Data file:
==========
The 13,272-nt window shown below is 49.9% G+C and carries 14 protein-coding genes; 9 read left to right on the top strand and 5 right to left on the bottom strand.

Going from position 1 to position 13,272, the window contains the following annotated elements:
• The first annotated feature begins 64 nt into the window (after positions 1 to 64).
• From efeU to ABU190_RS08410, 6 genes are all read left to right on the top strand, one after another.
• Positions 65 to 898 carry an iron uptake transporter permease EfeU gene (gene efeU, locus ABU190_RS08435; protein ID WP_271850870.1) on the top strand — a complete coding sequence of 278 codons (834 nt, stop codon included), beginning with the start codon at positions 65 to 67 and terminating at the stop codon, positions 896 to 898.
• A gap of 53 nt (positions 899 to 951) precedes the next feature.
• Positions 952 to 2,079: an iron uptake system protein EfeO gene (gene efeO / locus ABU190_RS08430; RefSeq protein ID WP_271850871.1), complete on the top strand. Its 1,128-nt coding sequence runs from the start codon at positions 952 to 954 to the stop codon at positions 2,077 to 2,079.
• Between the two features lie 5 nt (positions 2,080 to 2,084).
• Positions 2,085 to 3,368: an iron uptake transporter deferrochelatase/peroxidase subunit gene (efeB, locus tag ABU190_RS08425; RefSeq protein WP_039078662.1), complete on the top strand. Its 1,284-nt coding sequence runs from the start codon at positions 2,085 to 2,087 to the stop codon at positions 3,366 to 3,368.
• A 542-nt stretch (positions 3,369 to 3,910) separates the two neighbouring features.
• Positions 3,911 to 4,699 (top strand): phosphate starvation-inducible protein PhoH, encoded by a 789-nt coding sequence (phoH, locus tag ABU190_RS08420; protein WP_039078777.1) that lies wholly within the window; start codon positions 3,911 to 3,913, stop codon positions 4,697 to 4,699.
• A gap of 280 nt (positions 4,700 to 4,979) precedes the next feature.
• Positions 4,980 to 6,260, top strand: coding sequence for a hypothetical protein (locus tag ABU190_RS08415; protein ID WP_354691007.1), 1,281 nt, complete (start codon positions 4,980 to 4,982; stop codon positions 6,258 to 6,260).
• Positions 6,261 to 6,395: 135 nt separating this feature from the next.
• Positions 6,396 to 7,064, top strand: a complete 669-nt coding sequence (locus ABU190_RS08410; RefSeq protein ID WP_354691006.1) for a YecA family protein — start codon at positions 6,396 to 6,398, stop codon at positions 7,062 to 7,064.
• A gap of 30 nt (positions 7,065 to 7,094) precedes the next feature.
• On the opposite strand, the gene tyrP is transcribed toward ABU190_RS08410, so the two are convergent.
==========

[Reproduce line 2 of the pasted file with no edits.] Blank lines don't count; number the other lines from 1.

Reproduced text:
Going from position 1 to position 13,272, the window contains the following annotated elements: